Sometimes the hardest place to be is at the center of the action. Gringos occupies a prime basement location that’s about twenty meters away from Roppongi Crossing—which might, perversely, explain why most people have yet to notice it’s even there. Things are still pretty quiet at this Tex-Mex bar, which opened in February. If there’s any justice, that won’t remain the case for long.
Roppongi isn’t exactly inundated with joints like this: the ever-reliable La Fiesta aside, anyone in search of an authentic burrito and margarita will usually have to look elsewhere. In carving out a niche for itself, Gringos sticks true to established formula—its website bears an uncanny resemblance to the homepage for a certain well-known Mexican eatery in Nakameguro, while the decor couldn’t be more obvious if they’d painted a cactus and a map of Mexico on the wall. Oh, wait, they already did that.
We arrive on a Friday evening just after the end of happy hour (6-8pm), but the waitress informs us that we can still get ¥500 frozen margaritas and bottled Sol by proclaiming “I’m a gringo.” We do just that, and the margaritas slip down a treat. The regular drink prices are pretty standard for this part of town: draft Asahi and bottled beers (including Tecate, Dos Equis and Negro Modelo) all go for ¥900, and cocktails will run you ¥900-¥1,000. Tequila slammers are also available (from ¥700), while sophisticates can take advantage of a limited selection of premium tequila. We order a deliciously smoky Porfidio Añejo, served in a wine glass with an accompanying sangrita; only when we get the check do we discover that this cost a cool ¥1,800.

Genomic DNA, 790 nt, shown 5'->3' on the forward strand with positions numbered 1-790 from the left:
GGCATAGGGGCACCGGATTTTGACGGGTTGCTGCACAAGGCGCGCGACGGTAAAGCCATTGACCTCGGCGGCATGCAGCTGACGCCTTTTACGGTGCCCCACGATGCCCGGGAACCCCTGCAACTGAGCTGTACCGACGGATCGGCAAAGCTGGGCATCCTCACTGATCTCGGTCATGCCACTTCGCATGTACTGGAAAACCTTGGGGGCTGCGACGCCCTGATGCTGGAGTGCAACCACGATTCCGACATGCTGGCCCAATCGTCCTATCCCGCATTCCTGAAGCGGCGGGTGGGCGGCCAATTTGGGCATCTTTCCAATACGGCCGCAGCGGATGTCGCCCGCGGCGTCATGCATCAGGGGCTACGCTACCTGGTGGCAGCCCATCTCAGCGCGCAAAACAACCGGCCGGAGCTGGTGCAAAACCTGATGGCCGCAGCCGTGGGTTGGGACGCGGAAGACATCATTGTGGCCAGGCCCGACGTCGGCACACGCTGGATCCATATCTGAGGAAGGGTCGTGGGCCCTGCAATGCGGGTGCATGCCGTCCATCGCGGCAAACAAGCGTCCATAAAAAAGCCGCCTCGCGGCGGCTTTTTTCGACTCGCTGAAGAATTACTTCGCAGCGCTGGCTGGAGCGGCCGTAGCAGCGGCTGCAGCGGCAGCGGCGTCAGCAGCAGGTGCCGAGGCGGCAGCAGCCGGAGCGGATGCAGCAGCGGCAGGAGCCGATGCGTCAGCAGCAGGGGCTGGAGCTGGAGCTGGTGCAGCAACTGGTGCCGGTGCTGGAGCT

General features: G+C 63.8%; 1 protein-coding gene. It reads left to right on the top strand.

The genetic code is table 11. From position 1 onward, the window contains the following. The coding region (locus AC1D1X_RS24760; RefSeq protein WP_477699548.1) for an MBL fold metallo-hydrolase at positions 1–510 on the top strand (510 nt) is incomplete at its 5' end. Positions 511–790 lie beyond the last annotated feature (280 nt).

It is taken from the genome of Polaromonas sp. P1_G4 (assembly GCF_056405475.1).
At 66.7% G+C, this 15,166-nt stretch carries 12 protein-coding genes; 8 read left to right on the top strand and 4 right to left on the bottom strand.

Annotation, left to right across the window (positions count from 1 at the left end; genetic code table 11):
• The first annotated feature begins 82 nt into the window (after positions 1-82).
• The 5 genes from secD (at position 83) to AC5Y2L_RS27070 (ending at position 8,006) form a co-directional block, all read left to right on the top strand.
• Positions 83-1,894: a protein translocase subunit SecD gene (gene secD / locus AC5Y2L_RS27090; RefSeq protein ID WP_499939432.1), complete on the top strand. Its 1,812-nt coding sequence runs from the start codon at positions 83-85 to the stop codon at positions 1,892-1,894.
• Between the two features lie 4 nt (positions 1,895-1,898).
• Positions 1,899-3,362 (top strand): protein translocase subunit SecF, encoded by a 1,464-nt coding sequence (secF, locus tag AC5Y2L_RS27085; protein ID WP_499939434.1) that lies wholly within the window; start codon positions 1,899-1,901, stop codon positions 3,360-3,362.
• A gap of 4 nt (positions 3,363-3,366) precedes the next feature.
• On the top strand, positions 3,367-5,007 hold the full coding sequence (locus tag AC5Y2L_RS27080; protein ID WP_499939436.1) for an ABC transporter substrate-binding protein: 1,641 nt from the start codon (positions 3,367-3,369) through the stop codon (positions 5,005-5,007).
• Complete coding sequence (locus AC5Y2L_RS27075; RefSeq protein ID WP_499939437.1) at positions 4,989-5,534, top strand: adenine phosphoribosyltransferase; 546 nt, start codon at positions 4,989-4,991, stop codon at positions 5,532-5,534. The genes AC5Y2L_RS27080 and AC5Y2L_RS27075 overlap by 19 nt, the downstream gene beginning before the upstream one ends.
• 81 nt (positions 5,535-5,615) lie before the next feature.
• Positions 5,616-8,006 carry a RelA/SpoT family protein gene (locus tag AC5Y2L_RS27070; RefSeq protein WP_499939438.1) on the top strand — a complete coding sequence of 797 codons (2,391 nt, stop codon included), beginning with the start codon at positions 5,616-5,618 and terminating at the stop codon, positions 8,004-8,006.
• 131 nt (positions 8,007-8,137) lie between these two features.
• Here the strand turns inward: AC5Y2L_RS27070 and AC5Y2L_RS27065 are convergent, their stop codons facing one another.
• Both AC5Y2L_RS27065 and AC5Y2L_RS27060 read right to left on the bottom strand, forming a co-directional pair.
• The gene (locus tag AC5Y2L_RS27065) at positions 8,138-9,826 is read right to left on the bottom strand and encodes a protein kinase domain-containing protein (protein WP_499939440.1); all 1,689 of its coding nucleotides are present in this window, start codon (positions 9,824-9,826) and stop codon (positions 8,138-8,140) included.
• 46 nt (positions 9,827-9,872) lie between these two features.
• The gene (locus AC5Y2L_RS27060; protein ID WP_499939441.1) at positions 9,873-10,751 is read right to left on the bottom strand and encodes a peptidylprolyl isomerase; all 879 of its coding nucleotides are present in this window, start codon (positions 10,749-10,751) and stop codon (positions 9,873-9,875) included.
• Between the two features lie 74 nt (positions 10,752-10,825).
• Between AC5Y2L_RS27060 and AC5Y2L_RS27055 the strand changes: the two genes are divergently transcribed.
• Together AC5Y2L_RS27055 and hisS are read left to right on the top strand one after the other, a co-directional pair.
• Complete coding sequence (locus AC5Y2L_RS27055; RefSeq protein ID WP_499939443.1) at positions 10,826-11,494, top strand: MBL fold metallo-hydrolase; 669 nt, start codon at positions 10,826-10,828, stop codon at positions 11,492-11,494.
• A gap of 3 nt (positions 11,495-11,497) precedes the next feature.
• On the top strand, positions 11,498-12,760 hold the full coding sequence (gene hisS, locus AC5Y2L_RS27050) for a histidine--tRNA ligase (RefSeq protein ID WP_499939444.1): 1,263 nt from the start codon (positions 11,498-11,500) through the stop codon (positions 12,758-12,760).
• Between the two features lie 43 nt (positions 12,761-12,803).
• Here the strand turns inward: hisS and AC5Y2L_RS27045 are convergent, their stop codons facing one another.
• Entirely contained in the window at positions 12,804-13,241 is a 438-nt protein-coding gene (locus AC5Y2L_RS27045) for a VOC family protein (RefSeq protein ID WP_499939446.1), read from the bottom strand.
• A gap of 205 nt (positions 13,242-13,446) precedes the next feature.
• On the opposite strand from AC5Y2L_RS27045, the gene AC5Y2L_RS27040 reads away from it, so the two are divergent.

While the drinks are decent, though, it’s the food that we’d go back for. The menu includes familiar staples like tacos, quesadillas and chili con carne, plus a few harder-to-come-by dishes like stuffed jalapeños (¥800 for five) and chimichangas (¥1,200). Burritos (¥1,200) are offered with pork or beef, but we try our luck and ask for a veggie version—and, happily, the Mexican chef obliges. It’s a real artery-buster, stuffed with refried beans, cheese and tomato, then topped with salsa, guacamole and sour cream, plus a spot of rice on the side. Oh, and it’s very, very yummy.
The waitress cautions that the cheese nachos (¥1,000) are pretty substantial, and she’s right: they come in an enormous heap, topped with generous amounts of guacamole and sour cream—something that other restaurants in town are apt to skimp on. Again: thumbs up.
All told, there’s nothing particularly original about Gringos, but it does what it does well. Next time you’re dallying around Roppongi Crossing wondering where to go for the night, don’t look too hard: the answer’s right under your nose.